The two then head to the Double-M bag for two to four rounds. Speed. Power. Speed. Power. Murray alternates 30 seconds for each over the three-minute rounds. Then it's off to the ring, where Murray boxes Giff, who's in mitts.
"We're punching," Giff says. "We're throwing combinations. We're moving. We're ducking."
Then they head to the heavy bag, where Murray rips off combination punches. Finally, every session ends with an ab routine.
Many days, Murray can reach up to 12 rounds. He does so after previously running hills or doing sprints.
Don't even think about outworking him, either. When ageless 10-time Pro Bowler Larry Fitzgerald tried, Murray put him in his place. Giff remembers that day well. Right when it seemed like the group's workout was reaching its end—a group that included Fitzgerald and Calais Campbell—Fitzgerald announced to everyone, "We ain't done. Let's do another round after this."
Murray knew of Fitz, of course, but he wasn't necessarily close with him. As he stood in the ring, dripping sweat, he looked at Giff and said, "F--k that. Let's do two more rounds!"
So everyone did.
After those two rounds, he whispered a simple message to Gifford: "Nobody's going to outwork me in my house."
"You are not going to outwork that kid," Gifford says. "I mean, these are Hall of Fame guys in the room. That told me a lot about him. His competitive nature. His push. His drive. And I push him. I treat him like I treat any fighter. I'm a big swearer: 'F--k you. Stop being a b---h. Let's go.' I get in his ass. 'You're not tired! You're still talking to me. If you can talk, you're not tired.' He responds to that. You're not going to kill him. You're not going to make him quit. It ain't happening.
"He really does what I do with world champions. It's the same routine."
Murray will probably call Nashville home when he retires—he loves country music, the people, the food, the culture. But even while sticking around Tennessee much of last offseason, he made a point to fly to Vegas to train, sending Giff "I land Sunday. What time Monday?" texts.
"He reminds me of a granddad who says, 'I'm still going to do more push-ups than you,'" Gifford says. "He just has that drive."
There's something about that gym that feeds the beast within Murray.
Some days, they'll go eight rounds of boxing. "And in the fifth round, [he's] like, 'Oh my god, my arms are tired. My shoulders are heavy. Man. How many more rounds?'" Gifford says. "'Man, f--k you, how many more rounds! We're not even in the fourth quarter yet. Let's go. Let's push.' And he responds."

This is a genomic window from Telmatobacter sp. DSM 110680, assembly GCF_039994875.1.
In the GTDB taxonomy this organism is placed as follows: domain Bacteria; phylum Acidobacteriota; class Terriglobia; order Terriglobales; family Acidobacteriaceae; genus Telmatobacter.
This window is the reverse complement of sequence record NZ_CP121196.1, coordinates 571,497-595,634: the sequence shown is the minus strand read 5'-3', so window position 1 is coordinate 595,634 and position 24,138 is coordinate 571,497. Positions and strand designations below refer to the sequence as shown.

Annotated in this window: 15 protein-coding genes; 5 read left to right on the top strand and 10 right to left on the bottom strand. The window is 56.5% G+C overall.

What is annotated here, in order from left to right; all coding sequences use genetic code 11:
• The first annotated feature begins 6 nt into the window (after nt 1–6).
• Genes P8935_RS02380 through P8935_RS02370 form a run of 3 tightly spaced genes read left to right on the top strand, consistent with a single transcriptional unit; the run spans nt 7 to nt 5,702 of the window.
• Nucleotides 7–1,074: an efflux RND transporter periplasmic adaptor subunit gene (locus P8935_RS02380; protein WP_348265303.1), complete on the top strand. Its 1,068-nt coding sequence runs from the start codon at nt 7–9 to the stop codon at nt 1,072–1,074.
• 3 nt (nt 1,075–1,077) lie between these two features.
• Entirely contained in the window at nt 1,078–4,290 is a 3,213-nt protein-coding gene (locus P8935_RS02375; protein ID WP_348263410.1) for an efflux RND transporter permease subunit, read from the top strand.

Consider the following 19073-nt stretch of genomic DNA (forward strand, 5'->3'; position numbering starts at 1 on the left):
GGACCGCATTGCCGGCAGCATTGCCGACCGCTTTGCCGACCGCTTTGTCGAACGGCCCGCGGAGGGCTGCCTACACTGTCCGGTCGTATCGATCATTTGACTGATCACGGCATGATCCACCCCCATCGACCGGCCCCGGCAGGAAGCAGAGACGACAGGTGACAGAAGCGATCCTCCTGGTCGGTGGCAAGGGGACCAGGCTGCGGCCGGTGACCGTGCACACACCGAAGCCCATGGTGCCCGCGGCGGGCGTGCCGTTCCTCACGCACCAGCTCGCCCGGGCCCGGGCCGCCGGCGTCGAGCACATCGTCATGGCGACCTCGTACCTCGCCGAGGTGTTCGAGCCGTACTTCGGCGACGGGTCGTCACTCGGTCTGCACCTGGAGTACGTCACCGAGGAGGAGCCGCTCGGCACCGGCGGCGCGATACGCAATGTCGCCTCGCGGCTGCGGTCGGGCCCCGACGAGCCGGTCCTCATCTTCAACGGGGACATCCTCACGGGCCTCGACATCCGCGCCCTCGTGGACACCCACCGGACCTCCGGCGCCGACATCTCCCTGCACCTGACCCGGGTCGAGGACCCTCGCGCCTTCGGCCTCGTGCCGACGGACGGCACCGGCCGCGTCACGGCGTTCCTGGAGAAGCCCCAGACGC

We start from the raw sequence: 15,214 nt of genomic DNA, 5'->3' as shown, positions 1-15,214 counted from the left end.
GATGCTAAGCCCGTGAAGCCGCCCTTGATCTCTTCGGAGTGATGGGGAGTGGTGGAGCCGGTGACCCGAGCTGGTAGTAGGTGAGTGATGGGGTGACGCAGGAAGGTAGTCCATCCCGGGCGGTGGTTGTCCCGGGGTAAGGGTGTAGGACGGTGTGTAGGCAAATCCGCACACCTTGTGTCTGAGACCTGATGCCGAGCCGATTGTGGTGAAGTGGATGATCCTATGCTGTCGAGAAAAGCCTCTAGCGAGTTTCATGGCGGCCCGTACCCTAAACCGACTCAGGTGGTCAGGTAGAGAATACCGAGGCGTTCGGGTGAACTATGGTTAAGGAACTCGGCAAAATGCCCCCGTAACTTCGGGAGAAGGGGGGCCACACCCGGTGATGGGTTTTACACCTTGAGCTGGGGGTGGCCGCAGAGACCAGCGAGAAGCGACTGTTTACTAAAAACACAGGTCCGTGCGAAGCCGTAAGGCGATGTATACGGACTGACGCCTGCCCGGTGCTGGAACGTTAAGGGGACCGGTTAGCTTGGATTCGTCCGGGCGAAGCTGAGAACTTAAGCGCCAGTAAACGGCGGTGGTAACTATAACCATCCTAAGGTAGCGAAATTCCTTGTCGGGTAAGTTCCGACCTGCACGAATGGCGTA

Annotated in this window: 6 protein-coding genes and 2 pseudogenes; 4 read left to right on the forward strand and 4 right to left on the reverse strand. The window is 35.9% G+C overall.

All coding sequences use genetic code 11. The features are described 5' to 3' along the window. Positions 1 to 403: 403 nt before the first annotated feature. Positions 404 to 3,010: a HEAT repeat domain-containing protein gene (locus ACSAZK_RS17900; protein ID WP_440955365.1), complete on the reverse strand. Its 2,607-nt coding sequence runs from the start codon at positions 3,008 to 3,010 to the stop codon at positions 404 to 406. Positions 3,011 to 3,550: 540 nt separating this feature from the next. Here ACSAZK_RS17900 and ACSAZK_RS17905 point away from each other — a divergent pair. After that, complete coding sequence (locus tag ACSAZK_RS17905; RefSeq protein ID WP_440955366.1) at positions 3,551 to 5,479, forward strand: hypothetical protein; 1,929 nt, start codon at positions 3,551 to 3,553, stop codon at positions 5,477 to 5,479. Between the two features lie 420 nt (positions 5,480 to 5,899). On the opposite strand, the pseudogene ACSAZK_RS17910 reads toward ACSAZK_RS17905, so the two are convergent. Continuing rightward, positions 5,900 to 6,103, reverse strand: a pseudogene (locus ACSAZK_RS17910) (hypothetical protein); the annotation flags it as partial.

Some days, they'll go 15 rounds in all. "And now it's 2 o'clock in the afternoon, and I'm saying 'Stop being a b---h. You've got to f--king punch. Punch! Punch! Let's go!'" Gifford says. "And he doesn't quit. He doesn't stop. It's almost like 'Thank you sir, can I have another?'
"The kid's mental toughness is second to none."
The result is a running back who, when he transfers this GATA madness from the ring to the field, you enter his path at your peril.
A running back who is not tired in the fourth quarter. No, Murray only gets stronger.
A running back who, Giff assures, will be the No. 1 reason the Titans make the playoffs this season.
He knew Murray would not dance, would not juke. He knew Murray would be absolutely blasting his 216 pounds of pure muscle straight through him. Thankfully, he's also here in one piece to talk about it.
Titans safety Johnathan Cyprien tells the tale in his locker with Ghost Adventures dramatics.
It was 2014. They were both in London.
"He was aware of me," he says, "and I was aware of him."
Cyprien played for the Jaguars then, and he had entered the NFL with a reputation as a lights-out hitter. Murray played for the Cowboys, and he was in the midst of a career year. The two collided near the sideline with so much force, they boomeranged off each other.
"It's called, uh, a butterfly hit?" Cyprien says, turning to a teammate. "Hey, what's it called when two people hit each other and they both go back? ... I was like, 'OK, I know what it is. This guy's bringing something with him. I have to bring my hard hat when I play him.'"
Cyprien vowed to never hit Murray high again. Not that it matters.
On a Thursday night game two years later, they met again.
"I ducked, he ducked and boom! And it was a butterfly hit, like I said before. ... It was a wild collision."
They're now teammates, and Cyprien sees the GATA effect up close. Everybody does. A team that has missed the playoffs for eight straight years has adopted Murray's personality. The Titans want to take names, kick ass and leave you hurting in a throwback to the 1970s. There's a snarl to personalities in this locker room. An edge. They're sick of losing.
And yet, Murray cautions everyone, this GATA mentality needs an element of zen.
As angry as he runs, as much as he'd love to win by knockout, Murray isn't thinking knockout. He does not flip that "switch" athletes love to reference.
On Sundays, Murray is at peace with the ball in his hands.
"I try to stay as calm as possible," Murray says. "You don't want to start screaming and doing a bunch of stuff to take away from your energy level. For me, I reserve as much as I can. ... There's a time and place to finish runs."